SEN Hero

Interview With Bente Huntley


Bente Huntley"This is an exciting time for sharing knowledge among communities as long as it is protected and respected. Not only in this province is sharing important, but also internationally, it is important to share our stories. This sharing is a way of building bridges between people, helping our young people be proud of who they are and of trying to repair our relationship with the environment."


Bente Huntley

Cree-Metis from Muskoday First Nation
Instructor at Saskatchewan Urban Native Teacher Education Program - Prince Albert

Can you tell us a bit about your background?

I am a Cree-Metis from Muskoday First Nation; my mother is from Muskoday and my father is from Denmark. I have been working at the Saskatchewan Urban Native Teacher Education Program (SUNTEP) in Prince Albert since 1992. In 1975 I received a Diploma in Renewable Resources Technology from SIAST in Saskatoon; I was one of the first women and one of the first Aboriginal people to go through the program. I worked in forestry for awhile, and then had children. Eventually I went back to school to become a teacher in the SUNTEP program. After I graduated from SUNTEP I taught at Hall Lake School for awhile. I decided to do my Masters and enrolled in curriculum studies with an emphasis on science. I did a project on Traditional Environmental Knowledge of the Cree people of North central Saskatchewan. I worked with Elders and created a slide presentation on plants, accompanied by oral stories of Elder Vicki Wilson. The kit also included a teacher's guide.

Now I work in the Teacher Education Project at SUNTEP, I supervise the Field Experience placements for third year students and teach the Science Methods class. I really enjoy it.

What ideas do you have for teachers who want to learn about and incorporate aspects of traditional knowledge into their classrooms?

There is a new mandate from Saskatchewan Learning to incorporate Aboriginal culture and teachings into every classroom and every course that is being taught in our schools today. I have been hearing from some people that they think there is nothing available in terms of resources to incorporate this learning, or that they don't know the protocol for approaching Elders or people to be resources for the classes.

I don't want teachers to use the excuse that there is nothing available to teach these components, and I don't want ignorance to be the excuse for not doing it. One thing I would like to tell people is that there are resource people in every community who know so much and want to share their knowledge. You just have to approach people with respect, and be willing to learn. Most of the time, Elders will be patient with you and forgive you if you don't know the protocol. But, it is all about respect.

Some Elders are worried that the knowledge is going to be lost and the oral traditions are going to be lost and so many people are wanting to see them passed on to younger generations. Many Elders have realized the importance of the written word and that it will be used now, temporarily, as a way of holding on to the knowledge so it is not lost; and eventually we will return to an oral-based culture. So many people do share their knowledge for nothing - all they ask for is respect, or a small gift. As well, it is important to remember that the groups are very diverse; so, you have to be careful not to expect the protocol for one to be the same as for another.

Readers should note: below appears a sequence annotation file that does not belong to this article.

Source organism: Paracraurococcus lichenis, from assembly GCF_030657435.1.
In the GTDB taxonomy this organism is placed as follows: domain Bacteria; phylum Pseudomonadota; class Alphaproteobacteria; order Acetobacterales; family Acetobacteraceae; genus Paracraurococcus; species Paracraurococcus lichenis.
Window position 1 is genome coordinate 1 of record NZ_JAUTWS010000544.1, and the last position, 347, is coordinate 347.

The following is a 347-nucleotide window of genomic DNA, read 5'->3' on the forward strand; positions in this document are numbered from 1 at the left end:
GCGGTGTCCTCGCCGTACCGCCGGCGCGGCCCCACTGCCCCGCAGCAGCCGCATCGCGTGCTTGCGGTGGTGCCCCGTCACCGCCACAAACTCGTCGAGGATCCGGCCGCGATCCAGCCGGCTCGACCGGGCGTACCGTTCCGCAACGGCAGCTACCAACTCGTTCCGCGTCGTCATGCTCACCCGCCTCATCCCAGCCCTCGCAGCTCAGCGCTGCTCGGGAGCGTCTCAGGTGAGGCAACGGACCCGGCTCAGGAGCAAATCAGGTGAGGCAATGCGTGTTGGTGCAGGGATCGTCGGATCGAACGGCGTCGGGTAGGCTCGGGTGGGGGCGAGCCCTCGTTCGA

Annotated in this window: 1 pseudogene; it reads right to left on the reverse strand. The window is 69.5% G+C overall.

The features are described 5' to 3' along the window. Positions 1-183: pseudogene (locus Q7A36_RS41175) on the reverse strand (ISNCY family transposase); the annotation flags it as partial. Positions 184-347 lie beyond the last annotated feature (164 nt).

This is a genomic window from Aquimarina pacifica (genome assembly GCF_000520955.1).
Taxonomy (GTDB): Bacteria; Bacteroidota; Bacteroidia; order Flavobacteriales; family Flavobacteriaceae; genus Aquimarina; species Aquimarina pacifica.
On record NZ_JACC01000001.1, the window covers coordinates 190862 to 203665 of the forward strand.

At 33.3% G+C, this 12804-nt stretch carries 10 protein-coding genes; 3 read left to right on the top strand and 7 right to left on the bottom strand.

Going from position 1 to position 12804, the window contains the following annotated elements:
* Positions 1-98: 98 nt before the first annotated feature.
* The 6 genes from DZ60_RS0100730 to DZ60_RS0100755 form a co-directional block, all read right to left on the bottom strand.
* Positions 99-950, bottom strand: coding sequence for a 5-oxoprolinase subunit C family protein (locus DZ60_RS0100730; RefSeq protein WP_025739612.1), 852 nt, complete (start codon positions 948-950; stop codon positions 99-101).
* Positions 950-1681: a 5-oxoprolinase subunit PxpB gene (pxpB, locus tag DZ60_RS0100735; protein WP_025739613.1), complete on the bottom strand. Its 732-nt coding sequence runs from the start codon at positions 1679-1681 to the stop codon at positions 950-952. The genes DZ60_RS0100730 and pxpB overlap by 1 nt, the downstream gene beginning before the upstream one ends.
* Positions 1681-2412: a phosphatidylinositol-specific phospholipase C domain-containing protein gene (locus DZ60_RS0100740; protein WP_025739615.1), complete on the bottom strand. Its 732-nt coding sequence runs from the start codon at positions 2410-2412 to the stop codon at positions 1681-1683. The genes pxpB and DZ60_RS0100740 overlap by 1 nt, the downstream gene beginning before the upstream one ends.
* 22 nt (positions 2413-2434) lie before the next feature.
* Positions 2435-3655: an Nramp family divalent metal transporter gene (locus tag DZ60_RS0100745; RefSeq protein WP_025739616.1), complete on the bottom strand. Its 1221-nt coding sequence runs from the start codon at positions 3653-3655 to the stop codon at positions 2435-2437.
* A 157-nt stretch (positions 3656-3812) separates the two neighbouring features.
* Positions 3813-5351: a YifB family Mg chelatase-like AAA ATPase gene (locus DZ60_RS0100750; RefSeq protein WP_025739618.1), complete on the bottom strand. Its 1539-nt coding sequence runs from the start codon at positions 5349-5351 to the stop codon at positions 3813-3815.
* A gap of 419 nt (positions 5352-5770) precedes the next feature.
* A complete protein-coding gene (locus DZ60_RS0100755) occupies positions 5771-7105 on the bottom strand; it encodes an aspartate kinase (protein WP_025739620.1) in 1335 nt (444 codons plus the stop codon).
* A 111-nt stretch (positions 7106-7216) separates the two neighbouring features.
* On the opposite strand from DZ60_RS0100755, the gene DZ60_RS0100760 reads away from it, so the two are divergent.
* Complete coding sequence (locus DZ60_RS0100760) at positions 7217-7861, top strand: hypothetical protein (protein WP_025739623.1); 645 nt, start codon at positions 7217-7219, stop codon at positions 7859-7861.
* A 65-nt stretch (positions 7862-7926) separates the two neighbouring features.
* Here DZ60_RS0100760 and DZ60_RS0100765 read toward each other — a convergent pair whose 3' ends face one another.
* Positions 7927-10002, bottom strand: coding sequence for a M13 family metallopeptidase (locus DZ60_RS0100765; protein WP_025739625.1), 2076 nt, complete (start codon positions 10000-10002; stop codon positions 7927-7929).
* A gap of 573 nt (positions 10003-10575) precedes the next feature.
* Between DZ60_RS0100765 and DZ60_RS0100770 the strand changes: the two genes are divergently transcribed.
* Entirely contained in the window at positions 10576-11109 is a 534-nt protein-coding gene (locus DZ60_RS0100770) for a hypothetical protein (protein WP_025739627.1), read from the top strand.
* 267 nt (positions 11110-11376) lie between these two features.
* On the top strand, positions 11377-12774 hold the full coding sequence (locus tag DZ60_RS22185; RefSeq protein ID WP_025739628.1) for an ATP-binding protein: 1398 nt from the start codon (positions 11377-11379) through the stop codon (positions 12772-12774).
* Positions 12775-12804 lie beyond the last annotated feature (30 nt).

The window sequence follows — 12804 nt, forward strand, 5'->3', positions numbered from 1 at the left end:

It is an exciting time for sharing knowledge among communities as long as it is protected and respected. Not only in this province is sharing important, but also internationally, it is important to share our stories. This sharing is a way of building bridges between people; helping our young people be proud of who they are; and of trying to repair our relationship with the environment.

I think it is the role of all teachers to help look at how we can respectfully share stories and learn from each other. It only helps to eliminate racism: when the understanding is there.

What are some of the differences between traditional knowledge and mainstream environmental teachings?

The oral tradition and stories is one key difference. I think that most people were always oral people, before there was the written tradition. Everybody has stories. For example, look at Science - it is one big story made up of lots of different stories. When we look at traditional stories and legends, people sometimes think of them as just hogwash or folklore. But there are layers and layers and layers of meaning in those stories. Sometimes you don't even get to those layers without listening very carefully. In mainstream communities there are fairy tales; there is also bible stories and theories. Many people believe in the bible. We learn and believe the Greek names for the constellations. Aboriginal peoples have names for the constellations as well. They are very ancient stories about the constellations. Why don't we learn the Aboriginal names? We each have our own ways of learning and teaching; it is a different way of understanding and viewing the world, but it is not wrong.

Traditional Knowledge is not linear; it is a holistic way of looking at the world. That is the big difference. It is because of the close connection to the earth. If you are dependent on the plants and animals for survival, you will respect that connection. If you don't have that respect and you break down those connections to little pieces then you become so fragmented, you don't see your connection; and, you are going to hurt what you need to survive: the earth. And everybody needs those teachings right now, if we are going to save our species. The earth will destroy us before we destroy it.

What are some of the ways you incorporate Indigenous way of life into the class room?

Articles Bente Huntley has written for publication